Up & Coming Weekly

July 21, 2020

Up and Coming Weekly is a weekly publication in Fayetteville, NC and Fort Bragg, NC area offering local news, views, arts, entertainment and community event and business information.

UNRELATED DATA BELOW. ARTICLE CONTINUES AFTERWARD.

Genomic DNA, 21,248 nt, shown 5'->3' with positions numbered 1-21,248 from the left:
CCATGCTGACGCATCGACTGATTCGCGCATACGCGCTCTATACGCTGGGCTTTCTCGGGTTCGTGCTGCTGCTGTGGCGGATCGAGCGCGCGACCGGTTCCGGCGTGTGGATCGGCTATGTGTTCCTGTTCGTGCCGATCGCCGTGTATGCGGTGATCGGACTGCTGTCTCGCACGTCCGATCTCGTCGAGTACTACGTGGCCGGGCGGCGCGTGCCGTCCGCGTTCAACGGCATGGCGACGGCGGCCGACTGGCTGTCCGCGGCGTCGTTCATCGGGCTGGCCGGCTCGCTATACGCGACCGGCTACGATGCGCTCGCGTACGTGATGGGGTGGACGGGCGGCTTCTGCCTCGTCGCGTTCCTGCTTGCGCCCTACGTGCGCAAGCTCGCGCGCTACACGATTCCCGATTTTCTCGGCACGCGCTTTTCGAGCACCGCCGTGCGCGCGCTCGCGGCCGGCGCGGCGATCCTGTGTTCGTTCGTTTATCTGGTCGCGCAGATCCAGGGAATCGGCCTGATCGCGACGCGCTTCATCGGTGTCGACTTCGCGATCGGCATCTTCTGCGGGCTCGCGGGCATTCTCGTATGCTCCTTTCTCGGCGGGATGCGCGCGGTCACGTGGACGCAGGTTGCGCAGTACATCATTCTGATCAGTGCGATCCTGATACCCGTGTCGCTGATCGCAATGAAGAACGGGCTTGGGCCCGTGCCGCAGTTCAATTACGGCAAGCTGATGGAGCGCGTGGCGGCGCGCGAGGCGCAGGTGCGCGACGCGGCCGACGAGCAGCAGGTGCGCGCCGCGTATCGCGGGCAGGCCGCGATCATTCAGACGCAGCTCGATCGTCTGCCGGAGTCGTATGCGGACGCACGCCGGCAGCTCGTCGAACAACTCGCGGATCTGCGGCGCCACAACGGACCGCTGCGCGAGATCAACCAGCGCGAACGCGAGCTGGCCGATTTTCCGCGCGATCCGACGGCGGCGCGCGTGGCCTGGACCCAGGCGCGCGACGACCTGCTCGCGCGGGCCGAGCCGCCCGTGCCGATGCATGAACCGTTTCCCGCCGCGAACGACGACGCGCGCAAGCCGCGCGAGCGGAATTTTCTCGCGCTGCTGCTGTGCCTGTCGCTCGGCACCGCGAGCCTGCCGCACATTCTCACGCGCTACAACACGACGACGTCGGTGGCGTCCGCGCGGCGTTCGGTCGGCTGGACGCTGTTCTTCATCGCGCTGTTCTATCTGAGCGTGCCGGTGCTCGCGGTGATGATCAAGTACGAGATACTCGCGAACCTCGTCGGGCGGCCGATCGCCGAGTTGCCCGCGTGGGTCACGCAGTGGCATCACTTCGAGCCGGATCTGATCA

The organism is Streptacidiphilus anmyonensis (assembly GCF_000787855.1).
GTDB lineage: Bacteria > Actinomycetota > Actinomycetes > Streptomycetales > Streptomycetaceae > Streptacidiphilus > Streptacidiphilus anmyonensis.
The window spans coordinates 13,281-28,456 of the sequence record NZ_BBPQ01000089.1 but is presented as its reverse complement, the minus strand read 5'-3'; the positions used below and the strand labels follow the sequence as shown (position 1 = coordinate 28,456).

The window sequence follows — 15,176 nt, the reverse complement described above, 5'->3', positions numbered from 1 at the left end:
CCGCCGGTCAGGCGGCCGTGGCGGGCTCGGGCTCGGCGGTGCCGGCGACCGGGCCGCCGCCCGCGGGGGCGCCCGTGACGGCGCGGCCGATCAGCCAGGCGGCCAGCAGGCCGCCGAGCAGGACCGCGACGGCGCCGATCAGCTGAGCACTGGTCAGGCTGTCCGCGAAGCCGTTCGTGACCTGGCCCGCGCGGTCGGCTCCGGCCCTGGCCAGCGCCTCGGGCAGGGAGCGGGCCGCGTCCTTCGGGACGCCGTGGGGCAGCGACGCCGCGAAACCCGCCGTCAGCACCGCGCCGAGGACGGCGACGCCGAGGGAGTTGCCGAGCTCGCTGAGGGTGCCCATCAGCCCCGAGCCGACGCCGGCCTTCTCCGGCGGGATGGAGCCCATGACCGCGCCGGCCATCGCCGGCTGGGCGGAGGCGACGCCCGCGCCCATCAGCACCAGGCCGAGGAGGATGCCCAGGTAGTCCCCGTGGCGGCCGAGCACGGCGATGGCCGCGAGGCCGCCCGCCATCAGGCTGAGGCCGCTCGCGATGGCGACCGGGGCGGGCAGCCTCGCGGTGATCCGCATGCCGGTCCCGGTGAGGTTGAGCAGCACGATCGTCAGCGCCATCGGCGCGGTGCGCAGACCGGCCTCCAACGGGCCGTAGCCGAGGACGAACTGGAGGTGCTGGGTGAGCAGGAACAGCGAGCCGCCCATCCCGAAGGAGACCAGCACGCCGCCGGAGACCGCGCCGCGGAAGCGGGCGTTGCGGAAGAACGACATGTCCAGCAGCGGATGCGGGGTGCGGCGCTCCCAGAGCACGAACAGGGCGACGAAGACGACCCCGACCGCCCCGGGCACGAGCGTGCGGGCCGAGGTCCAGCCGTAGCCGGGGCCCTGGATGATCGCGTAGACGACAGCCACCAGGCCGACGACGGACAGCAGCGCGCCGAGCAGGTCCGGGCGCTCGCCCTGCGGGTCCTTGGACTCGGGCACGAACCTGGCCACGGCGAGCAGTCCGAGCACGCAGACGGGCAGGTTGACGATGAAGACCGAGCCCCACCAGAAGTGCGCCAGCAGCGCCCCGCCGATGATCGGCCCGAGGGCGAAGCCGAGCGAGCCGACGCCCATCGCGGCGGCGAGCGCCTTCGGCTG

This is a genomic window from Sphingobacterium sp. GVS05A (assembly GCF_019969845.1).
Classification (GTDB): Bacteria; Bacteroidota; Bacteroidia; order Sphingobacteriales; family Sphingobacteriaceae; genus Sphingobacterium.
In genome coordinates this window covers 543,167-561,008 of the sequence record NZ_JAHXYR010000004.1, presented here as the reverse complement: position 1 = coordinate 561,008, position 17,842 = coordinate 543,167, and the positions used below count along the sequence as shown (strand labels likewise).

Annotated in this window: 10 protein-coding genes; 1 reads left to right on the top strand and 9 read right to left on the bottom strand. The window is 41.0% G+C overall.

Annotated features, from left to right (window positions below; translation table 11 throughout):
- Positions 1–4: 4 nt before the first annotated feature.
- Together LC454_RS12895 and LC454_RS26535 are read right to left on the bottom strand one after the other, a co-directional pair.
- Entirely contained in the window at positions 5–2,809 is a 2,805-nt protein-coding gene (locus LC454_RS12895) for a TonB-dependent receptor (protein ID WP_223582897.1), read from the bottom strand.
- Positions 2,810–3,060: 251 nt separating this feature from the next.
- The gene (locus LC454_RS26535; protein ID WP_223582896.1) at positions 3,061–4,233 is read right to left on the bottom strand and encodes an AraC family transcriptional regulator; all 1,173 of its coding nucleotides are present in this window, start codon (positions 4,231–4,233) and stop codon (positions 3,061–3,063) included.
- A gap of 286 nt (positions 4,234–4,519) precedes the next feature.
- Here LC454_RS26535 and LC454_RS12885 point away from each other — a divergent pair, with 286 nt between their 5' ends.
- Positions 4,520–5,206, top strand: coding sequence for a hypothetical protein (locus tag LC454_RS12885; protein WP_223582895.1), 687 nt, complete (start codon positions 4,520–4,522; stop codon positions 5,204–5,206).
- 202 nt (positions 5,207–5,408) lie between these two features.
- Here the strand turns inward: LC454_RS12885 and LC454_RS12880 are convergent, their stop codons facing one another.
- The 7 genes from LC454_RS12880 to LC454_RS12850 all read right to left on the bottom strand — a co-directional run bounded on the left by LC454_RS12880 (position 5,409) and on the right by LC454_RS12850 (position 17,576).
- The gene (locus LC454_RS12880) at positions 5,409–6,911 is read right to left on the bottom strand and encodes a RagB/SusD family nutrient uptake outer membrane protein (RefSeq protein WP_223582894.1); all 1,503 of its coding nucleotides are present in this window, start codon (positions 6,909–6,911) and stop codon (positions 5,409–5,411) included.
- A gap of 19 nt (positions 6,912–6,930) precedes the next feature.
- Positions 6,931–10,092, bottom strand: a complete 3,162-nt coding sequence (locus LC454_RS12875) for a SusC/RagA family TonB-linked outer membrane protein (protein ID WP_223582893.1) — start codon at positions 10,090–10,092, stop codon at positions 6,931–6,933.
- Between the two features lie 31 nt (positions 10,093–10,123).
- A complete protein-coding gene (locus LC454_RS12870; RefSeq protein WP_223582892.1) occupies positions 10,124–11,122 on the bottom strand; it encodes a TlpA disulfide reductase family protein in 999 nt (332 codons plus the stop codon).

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WWW.UPANDCOMINGWEEKLY.COM 20 UCW JULY 22-28, 2020 Hope Mills News & Views Even before she became a member of the Board of Commissioners for the town of Hope Mills, Mayor Pro Tem Dr. Kenjuana McCray said she was often approached by young people, so-called millennials, on how to get involved in local issues. Now McCray has helped to create a town committee that will hopefully give members of that generation both access and inspira - tion to share in the vision of planning for the future of Hope Mills. Members of the Board of Commissioners recently gave approval to McCray's idea of a committee composed of people from the millennial age group to offer advice and direction to the board on a wide variety of subjects. McCray has been involved with a variety of organizations at Fayetteville Technical Community College where she works, par - ticularly in the area of social issues. The clubs she worked with there took part in a variety of activi- ties, and as recently as April had planned to do something in conjunction with Earth Day until all events of that nature were ground to a halt by COVID-19. McCray thinks it's especially important dur - ing the current situation to hear from millennial voices. "I believe they have something to say and can do good work in the community,'' McCray said. She also believes they need a stronger con- nection to government bodies like the Board of Commissioners, which can be created by putting them together on a bona fide town committee. "It's good to take that energy they have,'' McCray said, "and have their input included.'' McCray feels the millennials can become involved in a variety of areas in the town, every - thing from beautification and culture to organiz- ing food drives for the homeless and under- privileged. McCray has tentatively set the age range of candidates for the committee from 18 to 39. "We want a variety of people from different areas,'' she said. "We are also hoping to get people that have different skill sets.'' She's hopeful to get people with back - grounds in the arts, marketing and media along with active duty and retired military. All town committees have a member of the Board of Commissioners and a member of town staff as part of the committee. McCray has asked to be the representative from the commissioners and she asked Chancer McLaughlin, the town's development and planning administrator, to serve as well because of his role with the town's economic development. She thinks it's possible for the committee to be chosen and begin meeting in as few as three months. "I would like to keep our young people here,'' she said. "We end up losing a lot of our talented young people. I want them to be in this commu- nity and invest in this community.'' McCray hopes an application for membership on the committee will be available shortly on the town website, www.townofhopemills.com. New Hope Mills committee seeks town's millennials by EARL VAUGHAN JR. EARL VAUGHAN JR., Senior Staff Writer. COMMENTS? EarlUCWS- ports@gmail.com. 910-364-6638. NEWS Some public walking areas in Hope Mills are going to the dogs, and the staff of the Hope Mills Parks and Recreation Department is working quickly to correct the problem. Lamarco Morrison, head of the department, said he first got word a couple of weeks ago that there was a growing problem at the recently opened Golfview Greenway of dog owners walking their animals and not properly cleaning up after them. If the problem continues to mount, the town could resort to some extreme measures, like fining dog owners observed leaving animal waste at the gre- enway or the walking track at Hope Mills Municipal Park near Town Hall. A worst-case scenario would be not allowing dog owners to walk their animals at all. But Morrison said the town would prefer not to do that and is implementing some plans that will help dog owners to police the waste their animals produce. "At the end of the day, it's still on the owners to clean up after their dogs,'' Morrison said. The first thing that will be done, especially at the greenway, is to install what are called doggie stations. Two are already in place, and two more have been ordered. The walking trail at Municipal Park already has multiple doggie stations. Each doggie station includes bags for collecting dog waste and a small waste container to put the bags in once the waste has been collected. At the greenway, they'll be located at the four cor- ners of the area. For situations when owners and their dogs are on the trail some distance from one of the doggie sta- tions, Morrison and his staff are giving away what he referred to as a doggie keychain. It's a small plastic receptacle that the owner can easily attach to a belt, keychain or even the dog's leash. The receptacle can carry empty doggie bags and then be used to hold a filled bag until the owner reaches one of the doggie stations and can drop it into the waste container there. There will also be signs along the trail reminding dog owners to clean up after their dogs. To further help with the problem, town mainte- nance workers who are already assigned to working at the greenway and Municipal Park will also be policing the trail for dog waste. Aside from the simple nuisance of possibly com- ing into contact with dog waste left along the trail, Morrison said there's also a health hazard associated with dog waste being left in a public area. "If your dog hasn't been immunized with all his shots, you could spread things to other animals,'' Morrison said. Although he doesn't encourage confrontations, Morrison said one of the best ways for the problem to be resolved is for dog owners to police each other and encourage making sure everybody is picking up after their animals. Morrison is hopeful that will prevent the town from having to go to the extreme of banning walkers at the greenway and Municipal Park from bringing their dogs along. Hope Mills tackles dog waste problem by EARL VAUGHAN JR. The town of Hope Mills is implementing some plans to help dog owners to police the waste of their animals. McCray feels the millennials can become involved in a variety of areas in the town.